Baltimore Sun reporters Jeff Barker and Don Markus and editor Matt Bracken weigh in on the three biggest topics of the past week in Maryland sports.
What are your most prominent memories of Alex Len's Maryland career?
Jeff Barker: First, some thoughts on Len’s new employer, the Phoenix Suns. This is a franchise in transition. They’re a season removed from the Steve Nash era and parted ways with coach Alvin Gentry in January. The current coach, Jeff Hornacek, was a popular player with the Suns (among other teams) who hadn’t previously been a head coach.
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If you’re an Alex Len fan, your best hope is that Len and the franchise grow together. My former employer, the Arizona Republic, said that the selection of Len "sparks speculation that the Suns will trade center Marcin Gortat."
Phoenix fans are more forgiving than those of some NBA teams, but they are eager for a winner. I asked my former Republic colleague Bill Goodykoontz (@goodyk) how he would describe Suns fans. “With temps at 118 this weekend, overheated. Otherwise frustrated,” he replied.
My Len memories?
I can’t shake the memory of Len at his first Maryland Madness in 2011. During his introduction to fans, he did a cartwheel, steadied himself and caught a lob pass from a teammate that he rammed home for a dunk. He does a pregame drill in which he sits on the floor with his legs apart -- as if stretching -- and nimbly dribbles a ball with his fingertips. The ball never seems to rise more than in inch off the floor.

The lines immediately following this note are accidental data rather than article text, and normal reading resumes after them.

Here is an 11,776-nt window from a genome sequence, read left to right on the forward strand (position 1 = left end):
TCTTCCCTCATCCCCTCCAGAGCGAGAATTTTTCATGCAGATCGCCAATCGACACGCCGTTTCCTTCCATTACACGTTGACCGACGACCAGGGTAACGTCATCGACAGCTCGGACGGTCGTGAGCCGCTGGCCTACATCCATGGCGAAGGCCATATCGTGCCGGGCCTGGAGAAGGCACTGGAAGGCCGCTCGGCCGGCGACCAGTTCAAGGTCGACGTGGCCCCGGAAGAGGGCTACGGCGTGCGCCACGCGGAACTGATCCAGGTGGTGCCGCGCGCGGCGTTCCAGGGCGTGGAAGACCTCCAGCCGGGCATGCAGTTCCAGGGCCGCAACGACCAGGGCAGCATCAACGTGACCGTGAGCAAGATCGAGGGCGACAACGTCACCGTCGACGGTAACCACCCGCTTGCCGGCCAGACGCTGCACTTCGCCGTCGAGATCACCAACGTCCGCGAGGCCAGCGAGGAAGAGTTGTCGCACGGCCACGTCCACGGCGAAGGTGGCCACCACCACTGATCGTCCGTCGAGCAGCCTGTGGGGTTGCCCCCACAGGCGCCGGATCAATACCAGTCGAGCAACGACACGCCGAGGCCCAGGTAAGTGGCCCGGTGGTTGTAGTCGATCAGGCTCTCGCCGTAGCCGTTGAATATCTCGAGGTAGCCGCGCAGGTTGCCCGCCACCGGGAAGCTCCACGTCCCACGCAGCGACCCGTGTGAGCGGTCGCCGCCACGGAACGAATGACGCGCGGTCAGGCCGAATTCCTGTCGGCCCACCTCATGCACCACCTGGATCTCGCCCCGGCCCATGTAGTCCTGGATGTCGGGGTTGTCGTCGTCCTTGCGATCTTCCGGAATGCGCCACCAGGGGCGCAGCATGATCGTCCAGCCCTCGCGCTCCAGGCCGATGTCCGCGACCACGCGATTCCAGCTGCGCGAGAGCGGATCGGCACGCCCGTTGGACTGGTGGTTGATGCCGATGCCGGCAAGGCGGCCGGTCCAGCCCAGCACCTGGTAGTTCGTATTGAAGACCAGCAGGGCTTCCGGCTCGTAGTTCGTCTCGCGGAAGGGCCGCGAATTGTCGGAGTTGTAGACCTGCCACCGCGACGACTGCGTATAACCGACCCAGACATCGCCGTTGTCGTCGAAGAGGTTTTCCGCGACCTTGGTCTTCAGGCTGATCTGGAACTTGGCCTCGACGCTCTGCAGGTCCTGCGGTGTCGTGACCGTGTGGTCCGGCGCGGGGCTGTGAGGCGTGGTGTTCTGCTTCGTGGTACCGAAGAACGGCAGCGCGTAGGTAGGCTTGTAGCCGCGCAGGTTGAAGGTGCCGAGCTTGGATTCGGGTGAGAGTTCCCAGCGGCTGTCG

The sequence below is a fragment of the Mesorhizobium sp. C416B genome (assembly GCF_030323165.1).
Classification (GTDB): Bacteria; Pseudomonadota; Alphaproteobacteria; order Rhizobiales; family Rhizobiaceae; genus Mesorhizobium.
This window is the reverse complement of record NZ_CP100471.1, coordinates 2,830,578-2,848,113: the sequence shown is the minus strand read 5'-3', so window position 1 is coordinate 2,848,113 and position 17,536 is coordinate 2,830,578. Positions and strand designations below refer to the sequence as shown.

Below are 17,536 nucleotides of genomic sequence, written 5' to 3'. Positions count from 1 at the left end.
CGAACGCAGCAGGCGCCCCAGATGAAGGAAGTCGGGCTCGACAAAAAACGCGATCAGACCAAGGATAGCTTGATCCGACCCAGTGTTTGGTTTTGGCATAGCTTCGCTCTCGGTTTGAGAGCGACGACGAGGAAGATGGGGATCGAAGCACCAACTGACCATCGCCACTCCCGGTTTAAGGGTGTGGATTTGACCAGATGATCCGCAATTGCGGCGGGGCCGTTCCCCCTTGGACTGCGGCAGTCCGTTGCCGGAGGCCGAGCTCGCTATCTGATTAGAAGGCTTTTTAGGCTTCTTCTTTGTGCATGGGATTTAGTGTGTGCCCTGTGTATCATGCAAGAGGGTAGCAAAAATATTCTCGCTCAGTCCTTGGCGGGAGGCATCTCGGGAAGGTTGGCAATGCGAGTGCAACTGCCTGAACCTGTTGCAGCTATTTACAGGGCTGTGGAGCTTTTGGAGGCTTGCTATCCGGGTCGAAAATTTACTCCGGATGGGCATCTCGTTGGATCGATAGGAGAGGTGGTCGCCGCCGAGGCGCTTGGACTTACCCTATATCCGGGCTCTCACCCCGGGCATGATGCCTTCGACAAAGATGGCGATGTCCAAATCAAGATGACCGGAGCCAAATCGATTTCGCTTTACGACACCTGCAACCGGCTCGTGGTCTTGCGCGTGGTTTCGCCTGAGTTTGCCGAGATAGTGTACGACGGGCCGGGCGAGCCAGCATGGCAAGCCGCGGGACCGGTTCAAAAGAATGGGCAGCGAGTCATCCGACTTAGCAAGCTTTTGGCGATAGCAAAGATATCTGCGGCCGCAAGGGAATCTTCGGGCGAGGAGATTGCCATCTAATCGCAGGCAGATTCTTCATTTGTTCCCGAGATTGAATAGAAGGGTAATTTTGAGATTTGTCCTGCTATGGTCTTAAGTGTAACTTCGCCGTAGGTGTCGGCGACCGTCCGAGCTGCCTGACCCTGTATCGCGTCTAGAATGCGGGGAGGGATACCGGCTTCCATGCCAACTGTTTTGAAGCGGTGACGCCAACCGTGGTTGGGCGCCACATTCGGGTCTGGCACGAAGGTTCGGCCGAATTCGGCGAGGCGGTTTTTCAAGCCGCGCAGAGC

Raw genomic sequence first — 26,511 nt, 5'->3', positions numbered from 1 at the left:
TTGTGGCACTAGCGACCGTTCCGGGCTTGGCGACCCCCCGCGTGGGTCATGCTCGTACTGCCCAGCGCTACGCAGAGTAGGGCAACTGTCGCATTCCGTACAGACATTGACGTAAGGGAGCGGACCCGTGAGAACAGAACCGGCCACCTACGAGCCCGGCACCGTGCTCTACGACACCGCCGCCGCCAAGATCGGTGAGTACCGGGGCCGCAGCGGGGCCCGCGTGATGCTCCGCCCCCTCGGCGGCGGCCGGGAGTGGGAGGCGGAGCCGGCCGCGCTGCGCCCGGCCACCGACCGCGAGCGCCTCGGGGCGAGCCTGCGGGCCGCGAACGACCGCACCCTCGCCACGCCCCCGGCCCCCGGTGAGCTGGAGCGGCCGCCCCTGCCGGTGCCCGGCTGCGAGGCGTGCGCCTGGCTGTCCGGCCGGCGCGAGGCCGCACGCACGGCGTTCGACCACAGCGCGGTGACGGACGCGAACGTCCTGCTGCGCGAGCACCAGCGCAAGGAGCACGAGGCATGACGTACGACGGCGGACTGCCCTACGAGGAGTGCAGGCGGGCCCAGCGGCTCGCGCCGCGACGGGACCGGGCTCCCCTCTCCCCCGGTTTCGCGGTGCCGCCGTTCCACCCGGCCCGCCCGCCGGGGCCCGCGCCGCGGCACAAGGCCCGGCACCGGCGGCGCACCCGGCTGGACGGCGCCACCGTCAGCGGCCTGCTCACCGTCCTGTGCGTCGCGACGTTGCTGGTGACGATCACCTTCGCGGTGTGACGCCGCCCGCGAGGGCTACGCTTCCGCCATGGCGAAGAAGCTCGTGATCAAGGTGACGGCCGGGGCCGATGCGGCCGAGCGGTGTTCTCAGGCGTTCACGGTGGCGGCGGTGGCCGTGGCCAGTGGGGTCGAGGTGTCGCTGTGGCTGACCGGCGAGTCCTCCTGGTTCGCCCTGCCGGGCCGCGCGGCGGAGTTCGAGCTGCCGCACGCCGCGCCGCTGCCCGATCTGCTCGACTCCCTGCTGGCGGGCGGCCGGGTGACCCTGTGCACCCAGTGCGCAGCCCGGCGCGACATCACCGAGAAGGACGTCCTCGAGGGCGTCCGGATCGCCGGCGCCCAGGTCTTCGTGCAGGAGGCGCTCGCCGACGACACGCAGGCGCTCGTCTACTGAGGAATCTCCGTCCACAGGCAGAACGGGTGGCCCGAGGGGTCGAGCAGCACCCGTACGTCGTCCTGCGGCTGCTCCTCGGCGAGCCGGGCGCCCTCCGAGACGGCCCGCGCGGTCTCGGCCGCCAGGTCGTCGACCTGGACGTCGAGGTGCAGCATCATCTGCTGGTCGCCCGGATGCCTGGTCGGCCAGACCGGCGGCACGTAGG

My early conclusion: this is an extraordinary athlete for a 7-footer. He is absolutely still learning the game but was a gymnast as a kid, and his coordination shows.
Before Len ever played in a college game, Maryland coach Mark Turgeon told me that the center was a potential lottery pick.
I will also remember the image of Len with girlfriend Essence Townsend, a 6-foot-7 center on the Maryland women's basketball team.
Townsend once told me: "One of our teammates Googled ‘tallest couple in the world' and they were like 7-feet and 6-4, so we beat them."
I will also remember Len outplaying Nerlens Noel in last season’s opener against Kentucky. And his excitement when he made the first 3-pointer of his college career on his eighth attempt.
It happened in the ACC tournament. “My first American 3!” he said proudly.
After the Phoenix Suns’ selection of Alex Len, who will be the next Maryland player drafted into the NBA and how high can he go?
Don Markus: Considering the current makeup of the Terps in terms of skill set, size and age, it is fair to say that there are no future lottery picks looming on the horizon. In fact, there is not a single player being mentioned in 2014 mock drafts in either of the first two rounds.
Of Mark Turgeon’s current players, I think the players who will get the most attention from scouts next season should be Dez Wells, Jake Layman and Evan Smotrycz. That’s not to say any of them will be looking to leave College Park in 2014.
Wells certainly has the most athleticism of his teammates and more of an NBA body or game right now. As I watched the 2013 draft unfold Thursday night, I kept thinking whether Wells would have been picked in the second round. I think he might have, considering that Glen Rice Jr. was drafted.
But Wells has to work on his ballhandling and outside shot – particularly his 3-point range – to have any legitimate chance to play in the NBA. I’ve talked with a number of NBA scouts who are wowed by some of the plays Wells makes – particularly defensively at the rim – but are mixed in their opinion on whether he is a sure-fire NBA player.
When Len went on his interviews with a number of NBA teams, he was asked repeatedly about Layman, according to those privy to some of those conversations. That’s not to say Layman, who came on strong toward the second half of his freshman year, will make the jump from an inconsistent player who showed flashes of being a star – the first half of the ACC opener against Virginia Tech comes to mind – to someone who is ready to come out after his sophomore year.
Smotrycz is certainly an intriguing prospect, not only for Terps fans to watch, but for NBA scouts to follow.